Points to take home:
- Easy data access & meaningful analysis promote better understanding
- What-if scenarios are easily assessed, strategy explored
- Fast access to all of the data can be an effective tool
- Useful for different individuals

  • Reason #4: Thematic display of spatial and temporal trends
Almost by definition, environmental analysis has a spatial component, and can be most effectively understood using spatial analysis. Similarly, most data have a temporal component also, and GIS provides a unique way of demonstrating comparisons between locations and over time. Using GIS to display project information is an extremely effective way to present observations, conclusions, and recommendations to a diverse audience.
Points to take home:
- Unrivaled ability to show spatial trends, temporal change, outliers, exceptions
- Thematic display of spatial and temporal trends (clearly display the data from your point of view)
- Effective tool for explaining to non-experts

  • Reason #5: Geographic analysis
Certainly, for many problems, a map is the only way of viewing the data that makes sense. Desktop GIS provides very powerful and sophisticated spatial analysis tools and methods like geostatistics, spatial overlays, buffers, linear referencing, and spatial interpolation that takes geographic analysis far beyond simply plotting data on a map. These methods are mathematically-based and broadly understood in today's scientific and regulatory communities.
Points to take home:
- Unique abilities of GIS open the door for creative solutions
- Capabilities expand with program add-ins, 3rd party applications, new technologies & types of data (satellite imagery, Lidar, radar, Internet)

  • Reason #6: Cost-effectiveness
A GIS can reduce costs of repetitive analysis or map production. A project needing periodic maps or new analysis as data is updated will find a cost benefit from a GIS-based data management system.
Points to take home:
- Can improve (and document) QA/QC & data management procedures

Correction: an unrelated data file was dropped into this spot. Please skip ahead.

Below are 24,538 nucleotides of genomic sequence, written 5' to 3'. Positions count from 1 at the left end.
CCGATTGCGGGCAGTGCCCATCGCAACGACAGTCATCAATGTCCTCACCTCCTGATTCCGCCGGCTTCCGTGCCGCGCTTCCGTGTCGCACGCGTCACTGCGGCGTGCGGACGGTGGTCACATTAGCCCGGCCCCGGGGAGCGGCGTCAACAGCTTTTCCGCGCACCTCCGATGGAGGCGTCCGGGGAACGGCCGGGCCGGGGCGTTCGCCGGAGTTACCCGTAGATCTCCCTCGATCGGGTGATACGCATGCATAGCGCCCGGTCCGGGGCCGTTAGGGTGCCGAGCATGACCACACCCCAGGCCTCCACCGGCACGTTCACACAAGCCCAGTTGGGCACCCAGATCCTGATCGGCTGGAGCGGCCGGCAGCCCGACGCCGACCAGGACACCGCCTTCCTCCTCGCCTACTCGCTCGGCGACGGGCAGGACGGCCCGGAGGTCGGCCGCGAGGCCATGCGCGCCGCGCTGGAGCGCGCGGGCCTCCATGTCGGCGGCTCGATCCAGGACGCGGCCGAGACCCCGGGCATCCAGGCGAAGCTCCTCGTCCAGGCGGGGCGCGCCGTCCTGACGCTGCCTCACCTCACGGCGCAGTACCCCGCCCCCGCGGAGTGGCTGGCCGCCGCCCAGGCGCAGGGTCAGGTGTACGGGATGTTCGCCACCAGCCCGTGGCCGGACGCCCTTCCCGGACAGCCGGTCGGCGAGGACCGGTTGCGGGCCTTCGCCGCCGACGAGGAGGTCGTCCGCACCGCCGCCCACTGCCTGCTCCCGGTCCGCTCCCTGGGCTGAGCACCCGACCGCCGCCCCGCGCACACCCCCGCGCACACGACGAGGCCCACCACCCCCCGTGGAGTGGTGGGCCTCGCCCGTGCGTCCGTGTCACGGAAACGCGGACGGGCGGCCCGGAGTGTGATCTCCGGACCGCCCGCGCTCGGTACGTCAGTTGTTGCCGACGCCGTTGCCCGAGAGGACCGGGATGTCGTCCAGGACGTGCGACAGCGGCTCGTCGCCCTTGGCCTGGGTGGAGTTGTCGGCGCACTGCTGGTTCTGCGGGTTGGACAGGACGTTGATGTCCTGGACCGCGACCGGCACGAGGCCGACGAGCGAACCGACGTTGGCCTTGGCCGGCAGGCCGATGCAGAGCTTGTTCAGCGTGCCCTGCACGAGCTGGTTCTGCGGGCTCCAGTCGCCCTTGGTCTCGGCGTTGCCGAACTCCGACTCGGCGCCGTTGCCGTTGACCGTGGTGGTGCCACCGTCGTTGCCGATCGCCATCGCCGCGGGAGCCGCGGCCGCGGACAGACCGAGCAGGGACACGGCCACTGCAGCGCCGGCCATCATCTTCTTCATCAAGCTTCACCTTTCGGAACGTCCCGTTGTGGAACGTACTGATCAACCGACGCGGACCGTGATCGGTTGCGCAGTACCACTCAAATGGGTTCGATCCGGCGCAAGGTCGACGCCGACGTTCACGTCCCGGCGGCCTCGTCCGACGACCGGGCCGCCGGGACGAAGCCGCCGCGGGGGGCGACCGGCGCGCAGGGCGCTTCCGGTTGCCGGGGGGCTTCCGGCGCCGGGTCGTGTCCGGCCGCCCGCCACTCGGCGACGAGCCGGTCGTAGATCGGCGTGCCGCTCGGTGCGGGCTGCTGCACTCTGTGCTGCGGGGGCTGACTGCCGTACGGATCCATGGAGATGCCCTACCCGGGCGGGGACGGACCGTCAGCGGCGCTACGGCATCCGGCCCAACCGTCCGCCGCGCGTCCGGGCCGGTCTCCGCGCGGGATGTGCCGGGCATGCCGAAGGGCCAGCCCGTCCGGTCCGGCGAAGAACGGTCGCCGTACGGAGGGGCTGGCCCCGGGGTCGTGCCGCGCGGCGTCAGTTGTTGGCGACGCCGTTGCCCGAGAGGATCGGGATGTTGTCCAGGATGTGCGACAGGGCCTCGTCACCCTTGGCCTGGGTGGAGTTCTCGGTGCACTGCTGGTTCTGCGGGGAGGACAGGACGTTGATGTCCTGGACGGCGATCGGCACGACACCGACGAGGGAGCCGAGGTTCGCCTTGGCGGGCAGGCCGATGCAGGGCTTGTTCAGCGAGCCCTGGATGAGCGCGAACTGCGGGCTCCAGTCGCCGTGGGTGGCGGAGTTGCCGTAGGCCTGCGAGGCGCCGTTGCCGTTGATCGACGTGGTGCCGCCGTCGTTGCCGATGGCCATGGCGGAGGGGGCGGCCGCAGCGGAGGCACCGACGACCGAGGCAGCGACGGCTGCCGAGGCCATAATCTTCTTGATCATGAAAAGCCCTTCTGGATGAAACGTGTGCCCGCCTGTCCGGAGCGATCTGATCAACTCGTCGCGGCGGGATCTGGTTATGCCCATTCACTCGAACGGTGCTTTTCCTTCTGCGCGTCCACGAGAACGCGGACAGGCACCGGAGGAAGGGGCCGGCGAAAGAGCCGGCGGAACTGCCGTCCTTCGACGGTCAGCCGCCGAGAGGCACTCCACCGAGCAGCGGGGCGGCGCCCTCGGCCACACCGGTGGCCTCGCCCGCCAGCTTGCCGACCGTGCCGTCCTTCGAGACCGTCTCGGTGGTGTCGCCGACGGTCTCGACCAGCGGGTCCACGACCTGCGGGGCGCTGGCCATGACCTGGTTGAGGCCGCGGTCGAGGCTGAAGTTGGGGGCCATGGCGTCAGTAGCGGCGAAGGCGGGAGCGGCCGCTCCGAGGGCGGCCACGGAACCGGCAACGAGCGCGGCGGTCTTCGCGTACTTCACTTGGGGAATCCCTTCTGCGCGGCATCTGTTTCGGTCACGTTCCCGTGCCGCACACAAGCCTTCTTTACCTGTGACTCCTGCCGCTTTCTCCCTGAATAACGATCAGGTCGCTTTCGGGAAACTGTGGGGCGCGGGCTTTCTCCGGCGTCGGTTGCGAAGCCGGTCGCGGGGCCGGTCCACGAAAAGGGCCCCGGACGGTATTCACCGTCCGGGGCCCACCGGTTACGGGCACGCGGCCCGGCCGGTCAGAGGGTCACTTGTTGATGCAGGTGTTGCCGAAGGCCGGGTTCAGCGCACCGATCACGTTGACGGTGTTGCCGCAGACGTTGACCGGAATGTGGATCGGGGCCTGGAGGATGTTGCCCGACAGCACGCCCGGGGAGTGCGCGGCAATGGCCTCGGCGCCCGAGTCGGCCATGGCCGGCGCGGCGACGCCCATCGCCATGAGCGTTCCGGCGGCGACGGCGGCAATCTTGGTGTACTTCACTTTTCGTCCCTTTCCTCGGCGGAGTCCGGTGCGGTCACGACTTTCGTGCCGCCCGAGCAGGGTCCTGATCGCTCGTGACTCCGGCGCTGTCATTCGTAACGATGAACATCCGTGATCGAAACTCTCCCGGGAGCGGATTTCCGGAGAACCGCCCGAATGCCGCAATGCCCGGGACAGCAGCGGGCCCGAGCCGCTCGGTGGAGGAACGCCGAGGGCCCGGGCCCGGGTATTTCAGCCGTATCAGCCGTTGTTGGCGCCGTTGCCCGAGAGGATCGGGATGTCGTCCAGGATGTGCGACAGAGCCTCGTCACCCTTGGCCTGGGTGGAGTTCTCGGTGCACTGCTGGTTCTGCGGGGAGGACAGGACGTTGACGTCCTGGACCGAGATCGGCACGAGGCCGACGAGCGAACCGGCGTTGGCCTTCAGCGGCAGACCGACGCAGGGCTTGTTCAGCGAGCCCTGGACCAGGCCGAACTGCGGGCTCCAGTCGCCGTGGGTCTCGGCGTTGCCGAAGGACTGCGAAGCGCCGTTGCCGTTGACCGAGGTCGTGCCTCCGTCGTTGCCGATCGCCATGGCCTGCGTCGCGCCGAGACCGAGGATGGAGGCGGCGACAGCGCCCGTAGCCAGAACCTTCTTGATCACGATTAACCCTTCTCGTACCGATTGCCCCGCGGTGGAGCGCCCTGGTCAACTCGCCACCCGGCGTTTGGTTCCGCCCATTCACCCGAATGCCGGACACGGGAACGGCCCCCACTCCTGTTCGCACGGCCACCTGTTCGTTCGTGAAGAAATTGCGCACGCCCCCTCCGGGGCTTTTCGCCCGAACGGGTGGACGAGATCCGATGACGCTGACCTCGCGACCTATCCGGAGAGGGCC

- Reduce data management time, mistakes in repetitive project tasks

  • Reason #7: The other side is using GIS
Lastly, there is increasing use and understanding of GIS in the world today. Individuals use MapQuest to create custom maps, or use web-based GIS to query retail store locations and view traffic and weather maps on their computers and on TV. Expectations of seeing information displayed thematically and abilities to read maps are growing, so NOT using GIS can be a disadvantage.
Points to take home:
- Increasing use and understanding of GIS
- Useful in developing case strategy
- Ability to show the facts from different points of view
- Very effective data presentation

Wednesday, March 30, 2005

IT Project Management

Found a good article on the intricacies of project management in the GIS industry. The author provides some astounding statistics in his prelude,

Project failure is endemic in the geo-spatial information systems (GIS) industry... [that] 85% of all projects fail to meet all of their critical measures of success...

- David L. Hamil, PMP, MESA Solutions, Inc.

Wednesday, March 16, 2005

Best Practices in Environmental Data Management

Was struck the other day by the words of an executive discussing 'Institutionalizing Geospatial Interdependence':
[Even in the military you] can't order people to use GIS or make metadata. You can make policy and encourage people, but that's it.
- third-hand, paraphrased quote attributed to Colonel Brian Cullis, Dept. Of Defense, DISDI Executive Manager

This statement echoes my own experiences in developing good systems and changing the way people do their work - it is difficult, if not impossible, if there is no belief that doing so will provide tangible benefits. Creating metadata is often considered unproductive busywork that may not be ever seen again - and to some degree this is true.